This summer a pair of Prosper Independent School District teachers were selected to attend prestigious professional development institutes in Fort Worth and San Antonio sponsored by Humanities Texas in partnership with Texas Christian University, the Fort Worth Museum of Science and History and The University of Texas at San Antonio.

Brittany Johnston, who teaches U.S. history at Lorene Rogers Middle School, participated in “The New American Republic: From Washington to Madison” on the TCU campus in June. Christie Arnold, who teaches Texas history at Reynolds Middle School, participated in “Texas: From Republic to Mega-State,” which took place at City Education Partners, the Witte Museum and the UTSA campus in June.

“Humanities Texas was pleased to cosponsor the Fort Worth and San Antonio institutes,” Executive Director Michael L. Gillette said. “Giving talented teachers the opportunity to interact with their peers and leading scholars will enable them to engage students with exciting new resources and perspectives on our nation’s and state’s history.”

The institute at TCU covered the presidencies of George Washington, John Adams, Thomas Jefferson and James Madison; the first U.S. Congress; Alexander Hamilton and the American economy; foreign policy and national defense; American women in the early nineteenth century; the Marshall Court; Native Americans in the expanding nation; slavery in the Early Republic and the War of 1812.

The San Antonio institute focused on the Republic and early statehood periods, Mexican Americans and Native Americans in nineteenth-century Texas, Texans in the Civil War, cattle and railroads, the Populist and Progressive Movements, women’s suffrage, efforts to secure civil rights for African American and Latinx Texans in the twentieth century, LBJ’s Texas, the state’s oil industry and the rise of two-party Texas. Participants also had the opportunity to tour the exhibition “The Art of Texas: 250 Years“ and attend a lecture by exhibition curator Ron Tyler.

“The Humanities Texas program was a phenomenal and unique experience,” Arnold said of the San Antonio institute that capped off her first year of teaching Texas history. “The ability to see more than twelve content-specific speakers in four days is the best professional development opportunity that I have ever had.”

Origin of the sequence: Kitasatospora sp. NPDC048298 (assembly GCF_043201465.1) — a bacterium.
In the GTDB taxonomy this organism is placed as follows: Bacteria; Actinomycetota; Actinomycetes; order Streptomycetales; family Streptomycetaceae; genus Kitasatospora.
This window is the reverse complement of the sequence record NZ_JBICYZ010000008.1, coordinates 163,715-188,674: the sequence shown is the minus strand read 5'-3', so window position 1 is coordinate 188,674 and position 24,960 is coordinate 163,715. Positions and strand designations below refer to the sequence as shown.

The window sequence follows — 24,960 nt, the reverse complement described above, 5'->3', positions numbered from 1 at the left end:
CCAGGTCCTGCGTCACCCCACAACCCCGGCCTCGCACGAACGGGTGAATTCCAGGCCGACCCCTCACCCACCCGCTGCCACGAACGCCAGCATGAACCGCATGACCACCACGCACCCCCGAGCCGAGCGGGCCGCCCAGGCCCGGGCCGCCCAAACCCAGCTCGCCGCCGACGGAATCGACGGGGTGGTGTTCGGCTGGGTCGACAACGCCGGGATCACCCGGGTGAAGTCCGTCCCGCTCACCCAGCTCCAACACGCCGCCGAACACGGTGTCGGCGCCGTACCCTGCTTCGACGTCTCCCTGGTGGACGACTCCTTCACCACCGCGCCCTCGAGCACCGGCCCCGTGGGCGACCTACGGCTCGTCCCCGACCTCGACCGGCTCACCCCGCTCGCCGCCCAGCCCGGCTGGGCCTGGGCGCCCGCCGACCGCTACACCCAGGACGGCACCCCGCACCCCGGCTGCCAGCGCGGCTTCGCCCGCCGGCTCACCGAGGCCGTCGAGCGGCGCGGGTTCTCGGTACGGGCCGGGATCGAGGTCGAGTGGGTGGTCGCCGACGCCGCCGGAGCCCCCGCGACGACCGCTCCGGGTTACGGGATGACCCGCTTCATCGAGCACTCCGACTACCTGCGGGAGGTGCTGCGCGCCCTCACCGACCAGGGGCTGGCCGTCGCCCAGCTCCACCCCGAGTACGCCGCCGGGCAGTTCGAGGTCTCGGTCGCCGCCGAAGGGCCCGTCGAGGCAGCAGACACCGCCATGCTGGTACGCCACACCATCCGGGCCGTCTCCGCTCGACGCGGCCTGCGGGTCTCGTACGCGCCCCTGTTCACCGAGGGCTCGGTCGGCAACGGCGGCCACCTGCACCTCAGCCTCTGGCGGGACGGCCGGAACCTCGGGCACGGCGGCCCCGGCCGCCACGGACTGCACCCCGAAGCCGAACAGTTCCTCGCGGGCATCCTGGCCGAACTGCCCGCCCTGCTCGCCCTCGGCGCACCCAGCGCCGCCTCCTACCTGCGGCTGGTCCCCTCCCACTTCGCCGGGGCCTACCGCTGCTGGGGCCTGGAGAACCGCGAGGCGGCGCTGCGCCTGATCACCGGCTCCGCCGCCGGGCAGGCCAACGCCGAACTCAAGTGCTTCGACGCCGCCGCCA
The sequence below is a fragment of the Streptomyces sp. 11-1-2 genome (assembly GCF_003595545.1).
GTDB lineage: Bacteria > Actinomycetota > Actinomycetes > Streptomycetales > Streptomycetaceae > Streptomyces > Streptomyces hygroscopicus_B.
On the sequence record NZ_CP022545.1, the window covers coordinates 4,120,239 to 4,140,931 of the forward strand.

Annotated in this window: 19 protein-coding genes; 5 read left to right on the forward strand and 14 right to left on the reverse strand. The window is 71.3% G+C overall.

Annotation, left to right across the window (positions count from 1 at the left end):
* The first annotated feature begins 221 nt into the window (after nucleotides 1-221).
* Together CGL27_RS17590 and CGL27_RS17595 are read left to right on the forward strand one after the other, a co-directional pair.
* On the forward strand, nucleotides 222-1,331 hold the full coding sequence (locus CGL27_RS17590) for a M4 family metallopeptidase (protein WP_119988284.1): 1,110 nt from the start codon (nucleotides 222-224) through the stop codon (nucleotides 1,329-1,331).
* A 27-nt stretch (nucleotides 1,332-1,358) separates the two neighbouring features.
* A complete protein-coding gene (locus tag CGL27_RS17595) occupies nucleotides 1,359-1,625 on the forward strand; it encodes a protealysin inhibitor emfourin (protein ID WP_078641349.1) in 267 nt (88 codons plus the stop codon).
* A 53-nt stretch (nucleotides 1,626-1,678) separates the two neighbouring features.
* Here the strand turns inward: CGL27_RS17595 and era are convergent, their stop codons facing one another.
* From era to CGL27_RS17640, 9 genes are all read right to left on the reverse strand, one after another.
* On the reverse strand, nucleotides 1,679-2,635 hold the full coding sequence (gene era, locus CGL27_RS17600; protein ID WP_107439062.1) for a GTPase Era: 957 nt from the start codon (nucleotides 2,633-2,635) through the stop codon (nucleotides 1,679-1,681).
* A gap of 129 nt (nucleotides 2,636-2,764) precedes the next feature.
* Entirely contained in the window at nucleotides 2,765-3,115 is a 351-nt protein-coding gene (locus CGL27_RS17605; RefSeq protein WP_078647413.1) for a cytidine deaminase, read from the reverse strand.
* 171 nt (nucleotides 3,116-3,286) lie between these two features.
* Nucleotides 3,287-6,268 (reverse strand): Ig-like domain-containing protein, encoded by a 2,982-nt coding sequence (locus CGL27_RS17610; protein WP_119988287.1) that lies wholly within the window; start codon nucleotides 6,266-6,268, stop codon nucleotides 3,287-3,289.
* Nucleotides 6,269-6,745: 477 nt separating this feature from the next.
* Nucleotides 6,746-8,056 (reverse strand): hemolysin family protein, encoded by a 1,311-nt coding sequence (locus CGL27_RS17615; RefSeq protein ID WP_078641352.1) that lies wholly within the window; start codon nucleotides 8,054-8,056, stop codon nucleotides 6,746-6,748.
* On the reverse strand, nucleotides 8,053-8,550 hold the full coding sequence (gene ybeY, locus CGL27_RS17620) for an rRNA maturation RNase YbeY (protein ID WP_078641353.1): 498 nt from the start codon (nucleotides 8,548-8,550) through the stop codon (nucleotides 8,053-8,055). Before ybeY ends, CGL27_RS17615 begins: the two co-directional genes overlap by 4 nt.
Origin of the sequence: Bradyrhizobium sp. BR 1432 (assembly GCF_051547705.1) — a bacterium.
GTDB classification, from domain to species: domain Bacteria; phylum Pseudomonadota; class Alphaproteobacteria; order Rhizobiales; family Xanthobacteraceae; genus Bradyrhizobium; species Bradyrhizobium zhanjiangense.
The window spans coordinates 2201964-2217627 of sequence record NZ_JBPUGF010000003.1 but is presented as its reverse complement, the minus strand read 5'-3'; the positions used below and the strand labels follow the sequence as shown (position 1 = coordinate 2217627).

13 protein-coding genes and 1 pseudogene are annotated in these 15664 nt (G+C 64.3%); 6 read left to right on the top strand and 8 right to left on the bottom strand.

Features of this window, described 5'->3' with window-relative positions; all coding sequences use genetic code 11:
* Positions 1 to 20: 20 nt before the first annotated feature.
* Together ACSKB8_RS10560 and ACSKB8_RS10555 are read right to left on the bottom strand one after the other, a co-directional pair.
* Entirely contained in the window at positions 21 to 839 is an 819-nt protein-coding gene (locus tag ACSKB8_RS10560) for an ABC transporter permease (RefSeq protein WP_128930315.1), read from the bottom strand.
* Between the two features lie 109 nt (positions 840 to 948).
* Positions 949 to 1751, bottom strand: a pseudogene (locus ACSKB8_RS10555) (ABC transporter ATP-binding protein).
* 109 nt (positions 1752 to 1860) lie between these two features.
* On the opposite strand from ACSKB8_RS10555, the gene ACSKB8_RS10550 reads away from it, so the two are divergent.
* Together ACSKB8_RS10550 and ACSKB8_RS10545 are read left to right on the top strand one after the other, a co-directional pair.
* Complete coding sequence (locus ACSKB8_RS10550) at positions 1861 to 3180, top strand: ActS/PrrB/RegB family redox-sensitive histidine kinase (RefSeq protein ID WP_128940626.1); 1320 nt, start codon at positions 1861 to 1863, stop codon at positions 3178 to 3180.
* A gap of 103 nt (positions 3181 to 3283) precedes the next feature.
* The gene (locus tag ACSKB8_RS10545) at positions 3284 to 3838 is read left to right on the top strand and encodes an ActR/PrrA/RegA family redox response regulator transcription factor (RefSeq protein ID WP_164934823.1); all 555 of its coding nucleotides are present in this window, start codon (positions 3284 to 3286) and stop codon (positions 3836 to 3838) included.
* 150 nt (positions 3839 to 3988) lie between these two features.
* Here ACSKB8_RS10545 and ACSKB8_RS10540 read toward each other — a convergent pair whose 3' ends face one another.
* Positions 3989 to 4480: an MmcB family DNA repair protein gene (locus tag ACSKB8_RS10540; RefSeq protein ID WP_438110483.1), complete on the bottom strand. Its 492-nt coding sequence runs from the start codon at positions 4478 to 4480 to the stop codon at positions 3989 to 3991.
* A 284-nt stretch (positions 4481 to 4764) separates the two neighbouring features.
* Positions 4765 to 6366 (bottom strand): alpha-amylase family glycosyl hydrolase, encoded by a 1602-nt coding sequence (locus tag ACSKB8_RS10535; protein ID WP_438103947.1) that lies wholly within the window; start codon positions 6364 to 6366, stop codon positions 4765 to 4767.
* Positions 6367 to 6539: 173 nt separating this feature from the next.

Both programs’ faculty included distinguished scholars from universities across the nation who worked with teachers to improve the quality of classroom teaching in Texas. The institutes offered dynamic presentations, compelling discussions and focused seminars in which scholars and teachers developed strategies for engaging students. Institute faculty also provided facsimiles of historical documents from the National Archives and other repositories for teachers to use with their students.

“The New American Republic: From Washington to Madison” and “Texas: From Republic to Mega-State” were made possible with support from the State of Texas, the National Endowment for the Humanities and the Kronkosky Charitable Foundation.

Humanities Texas is the state affiliate of the National Endowment for the Humanities. Its mission is to advance education through programs that improve the quality of classroom teaching, support libraries and museums and create opportunities for lifelong learning for all Texans.

For more information about Humanities Texas, visit